“Helping Children Appreciate Their Bodies,” Ensign, June 2015, 72–75
Picture a child in your life—a son, a niece, a friend’s child, or a youth in your ward. Imagine living a day in that child’s shoes. What messages are being taught about his or her body? Where are these messages coming from? How might these messages make the child feel?
Now imagine that same child with the Savior, perhaps in a setting similar to those described in the Bible or the Book of Mormon, or perhaps while sitting together in a family home evening. “He took their little children, one by one, and blessed them, and prayed unto the Father for them” (3 Nephi 17:21). If the Savior were speaking to children about their bodies, what messages might He share? How would those messages make them feel?
We have the chance to be Christlike ministers to children, who receive mixed messages from the world about the worth of their bodies. As we talk openly with them in a safe and loving way, we can uplift, strengthen, and protect them. Here are some thoughts from professionals and Church leaders that may prompt your own ideas for talking about our bodies and body-image issues with the children you love.
Jesus Christ, the Master Teacher, can help us understand what and how we should teach our children.
“Remember, you are not alone. The Savior has promised that He will not leave you comfortless,” taught Bishop Gary E. Stevenson, Presiding Bishop of the Church. He went on to say: “You have the Savior of the world on your side. If you seek His help and follow His directions, how can you fail?”1
“All human beings—male and female—are created in the image of God. Each is a beloved spirit son or daughter of heavenly parents.”2 The poster at the end of this article (also found in the Friend, July 2014, 24–25) has scriptures and simple statements you could use to start a conversation about these and other important truths.
Listen to what your children say about what is beautiful or desirable. Lindsay Kite, who has a PhD in the study of media and body image and co-directs the Beauty Redefined Foundation, describes how digitally altered media messages often present a narrow definition of what is ideal—tall, young, thin, tan women and extremely muscular men, for example. Pursuing these ideals becomes a lifelong struggle for some people. Sister Kite suggests trying a family media fast. Set a specific amount of time—anywhere from three days to a month—and avoid as much media as you can.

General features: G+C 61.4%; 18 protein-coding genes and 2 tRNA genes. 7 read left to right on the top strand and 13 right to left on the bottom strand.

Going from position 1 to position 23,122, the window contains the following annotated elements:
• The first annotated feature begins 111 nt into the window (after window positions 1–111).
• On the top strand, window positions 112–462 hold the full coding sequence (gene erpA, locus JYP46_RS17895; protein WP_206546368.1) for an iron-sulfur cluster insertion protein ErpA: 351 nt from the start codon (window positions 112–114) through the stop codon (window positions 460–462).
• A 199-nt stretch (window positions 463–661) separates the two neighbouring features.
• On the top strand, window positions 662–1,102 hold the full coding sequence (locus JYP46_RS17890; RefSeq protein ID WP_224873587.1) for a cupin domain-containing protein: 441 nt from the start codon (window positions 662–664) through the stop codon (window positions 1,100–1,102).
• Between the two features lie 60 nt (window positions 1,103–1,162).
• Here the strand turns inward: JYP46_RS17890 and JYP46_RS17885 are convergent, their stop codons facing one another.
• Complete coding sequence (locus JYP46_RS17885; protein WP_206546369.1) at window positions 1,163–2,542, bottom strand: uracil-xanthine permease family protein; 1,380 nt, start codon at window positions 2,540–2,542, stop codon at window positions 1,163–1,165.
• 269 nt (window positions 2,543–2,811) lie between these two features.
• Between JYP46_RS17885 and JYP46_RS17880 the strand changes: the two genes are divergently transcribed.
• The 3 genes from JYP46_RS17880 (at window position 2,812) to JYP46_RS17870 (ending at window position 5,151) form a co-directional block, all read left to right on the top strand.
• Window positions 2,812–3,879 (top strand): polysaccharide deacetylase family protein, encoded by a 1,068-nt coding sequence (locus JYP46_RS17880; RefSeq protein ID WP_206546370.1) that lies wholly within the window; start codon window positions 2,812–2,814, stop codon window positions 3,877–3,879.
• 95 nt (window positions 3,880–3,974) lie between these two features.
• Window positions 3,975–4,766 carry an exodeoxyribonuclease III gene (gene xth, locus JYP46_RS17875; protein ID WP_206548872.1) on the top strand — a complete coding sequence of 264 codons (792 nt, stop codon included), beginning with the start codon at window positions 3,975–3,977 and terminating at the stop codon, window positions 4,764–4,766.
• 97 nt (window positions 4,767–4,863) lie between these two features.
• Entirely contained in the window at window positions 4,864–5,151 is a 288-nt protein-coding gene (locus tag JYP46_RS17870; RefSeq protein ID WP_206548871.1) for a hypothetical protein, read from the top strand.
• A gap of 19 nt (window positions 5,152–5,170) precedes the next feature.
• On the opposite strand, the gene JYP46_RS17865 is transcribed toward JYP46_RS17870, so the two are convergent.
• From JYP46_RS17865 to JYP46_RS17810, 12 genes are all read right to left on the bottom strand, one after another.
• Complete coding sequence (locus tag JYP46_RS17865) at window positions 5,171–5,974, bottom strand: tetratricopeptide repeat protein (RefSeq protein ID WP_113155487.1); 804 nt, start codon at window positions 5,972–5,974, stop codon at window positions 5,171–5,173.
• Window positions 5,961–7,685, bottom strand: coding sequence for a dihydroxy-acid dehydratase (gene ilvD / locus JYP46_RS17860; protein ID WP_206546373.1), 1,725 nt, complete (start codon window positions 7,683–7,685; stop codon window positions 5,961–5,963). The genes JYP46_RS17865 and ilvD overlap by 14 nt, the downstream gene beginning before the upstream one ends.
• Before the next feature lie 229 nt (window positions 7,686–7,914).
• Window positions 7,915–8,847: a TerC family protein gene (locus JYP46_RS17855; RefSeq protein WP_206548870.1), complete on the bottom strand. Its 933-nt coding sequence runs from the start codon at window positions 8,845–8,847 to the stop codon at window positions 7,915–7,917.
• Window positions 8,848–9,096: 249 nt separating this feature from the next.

“Without this stream of idealized images and messages, you become more sensitive to those that are unrealistic or that trigger anxiety,” Sister Kite says. “Then use that awareness to unsubscribe, un-like, un-follow, turn off, and turn away.”
Pornography is another way that harmful messages about the human body are delivered. Resources for talking about pornography and protecting your family from its influence can be found at overcomingpornography.org.3
Parents can stop talking negatively about their own bodies and instead express gratitude for all the things bodies can do, says Justin McPheters, who has a PhD in marriage and family therapy and works with LDS Family Services. Family outings, trips, and even injuries can give us opportunities to talk with our kids about how wonderful our bodies are.4
“We should regularly be highlighting all that our bodies are able to do,” Brother McPheters says. “Even a body with many physical limitations is able to do some wonderful things like smile, laugh, and cry.”
Because the topics of sexuality and body image are related to and affect each other, a discussion about bodies could include a discussion about sexuality. The Church has produced a guidebook to help parents hold age-appropriate conversations with their children about intimacy and sexual development (available online at lds.org/manual/a-parents-guide).5
The Friend magazine recently shared the true story of a girl who didn’t like her freckles. When she looked in the mirror, that’s all she seemed to see. Her mom encouraged her to pick up a pebble and hold it close to her eye.
“What do you see?” she asked. The daughter responded that all she could see was the rock. The mom told her to put the pebble down and take another look. Now what did she see?
“Lots of things,” the daughter said, pointing out the ground, flowers, and grass. The mom then taught the daughter that she is much more than just her freckles—she’s smart and patient and a daughter of God.
“Think of yourself as a whole garden, not just one pebble. Then you’ll be able to see yourself the way the Savior sees you.”6
As we teach our children these important truths with the help of the Spirit, our own testimony of the plan of salvation can be strengthened, and—as one Primary song so beautifully expresses it—we can “follow God’s plan for [us], holding fast to his word and his love.”7